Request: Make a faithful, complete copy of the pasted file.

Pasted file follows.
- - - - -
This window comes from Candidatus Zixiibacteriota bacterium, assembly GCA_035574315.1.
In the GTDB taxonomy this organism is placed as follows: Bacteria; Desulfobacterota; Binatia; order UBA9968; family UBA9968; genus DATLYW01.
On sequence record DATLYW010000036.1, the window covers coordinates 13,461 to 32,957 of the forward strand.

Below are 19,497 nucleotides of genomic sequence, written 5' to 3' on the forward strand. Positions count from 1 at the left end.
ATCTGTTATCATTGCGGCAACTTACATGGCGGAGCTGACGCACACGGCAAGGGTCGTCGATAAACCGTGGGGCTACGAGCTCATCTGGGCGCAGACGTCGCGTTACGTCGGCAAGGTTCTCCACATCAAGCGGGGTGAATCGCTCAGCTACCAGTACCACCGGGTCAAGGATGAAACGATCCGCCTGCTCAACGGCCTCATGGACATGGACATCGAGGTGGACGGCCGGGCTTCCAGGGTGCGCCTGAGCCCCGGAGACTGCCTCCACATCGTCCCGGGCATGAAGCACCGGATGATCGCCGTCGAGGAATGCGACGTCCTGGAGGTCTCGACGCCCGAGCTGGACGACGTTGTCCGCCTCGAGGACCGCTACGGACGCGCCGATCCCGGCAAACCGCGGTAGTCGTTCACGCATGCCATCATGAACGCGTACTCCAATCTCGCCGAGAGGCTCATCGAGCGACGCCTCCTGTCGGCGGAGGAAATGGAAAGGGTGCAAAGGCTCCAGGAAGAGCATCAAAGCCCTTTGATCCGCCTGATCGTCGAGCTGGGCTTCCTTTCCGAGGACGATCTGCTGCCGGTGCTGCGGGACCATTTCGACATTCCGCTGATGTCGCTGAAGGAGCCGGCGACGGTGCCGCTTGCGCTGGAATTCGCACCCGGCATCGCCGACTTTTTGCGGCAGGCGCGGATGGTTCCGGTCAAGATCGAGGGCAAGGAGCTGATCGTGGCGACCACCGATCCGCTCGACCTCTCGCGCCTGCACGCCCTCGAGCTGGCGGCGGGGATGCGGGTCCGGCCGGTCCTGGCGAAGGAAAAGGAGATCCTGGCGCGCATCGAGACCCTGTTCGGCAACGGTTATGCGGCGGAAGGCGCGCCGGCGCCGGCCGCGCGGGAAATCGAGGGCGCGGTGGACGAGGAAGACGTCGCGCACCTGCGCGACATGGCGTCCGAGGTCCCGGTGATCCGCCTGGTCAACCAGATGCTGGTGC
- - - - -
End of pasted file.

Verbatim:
This window comes from Candidatus Zixiibacteriota bacterium, assembly GCA_035574315.1.
In the GTDB taxonomy this organism is placed as follows: Bacteria; Desulfobacterota; Binatia; order UBA9968; family UBA9968; genus DATLYW01.
On sequence record DATLYW010000036.1, the window covers coordinates 13,461 to 32,957 of the forward strand.

Below are 19,497 nucleotides of genomic sequence, written 5' to 3' on the forward strand. Positions count from 1 at the left end.
ATCTGTTATCATTGCGGCAACTTACATGGCGGAGCTGACGCACACGGCAAGGGTCGTCGATAAACCGTGGGGCTACGAGCTCATCTGGGCGCAGACGTCGCGTTACGTCGGCAAGGTTCTCCACATCAAGCGGGGTGAATCGCTCAGCTACCAGTACCACCGGGTCAAGGATGAAACGATCCGCCTGCTCAACGGCCTCATGGACATGGACATCGAGGTGGACGGCCGGGCTTCCAGGGTGCGCCTGAGCCCCGGAGACTGCCTCCACATCGTCCCGGGCATGAAGCACCGGATGATCGCCGTCGAGGAATGCGACGTCCTGGAGGTCTCGACGCCCGAGCTGGACGACGTTGTCCGCCTCGAGGACCGCTACGGACGCGCCGATCCCGGCAAACCGCGGTAGTCGTTCACGCATGCCATCATGAACGCGTACTCCAATCTCGCCGAGAGGCTCATCGAGCGACGCCTCCTGTCGGCGGAGGAAATGGAAAGGGTGCAAAGGCTCCAGGAAGAGCATCAAAGCCCTTTGATCCGCCTGATCGTCGAGCTGGGCTTCCTTTCCGAGGACGATCTGCTGCCGGTGCTGCGGGACCATTTCGACATTCCGCTGATGTCGCTGAAGGAGCCGGCGACGGTGCCGCTTGCGCTGGAATTCGCACCCGGCATCGCCGACTTTTTGCGGCAGGCGCGGATGGTTCCGGTCAAGATCGAGGGCAAGGAGCTGATCGTGGCGACCACCGATCCGCTCGACCTCTCGCGCCTGCACGCCCTCGAGCTGGCGGCGGGGATGCGGGTCCGGCCGGTCCTGGCGAAGGAAAAGGAGATCCTGGCGCGCATCGAGACCCTGTTCGGCAACGGTTATGCGGCGGAAGGCGCGCCGGCGCCGGCCGCGCGGGAAATCGAGGGCGCGGTGGACGAGGAAGACGTCGCGCACCTGCGCGACATGGCGTCCGAGGTCCCGGTGATCCGCCTGGTCAACCAGATGCTGGTGC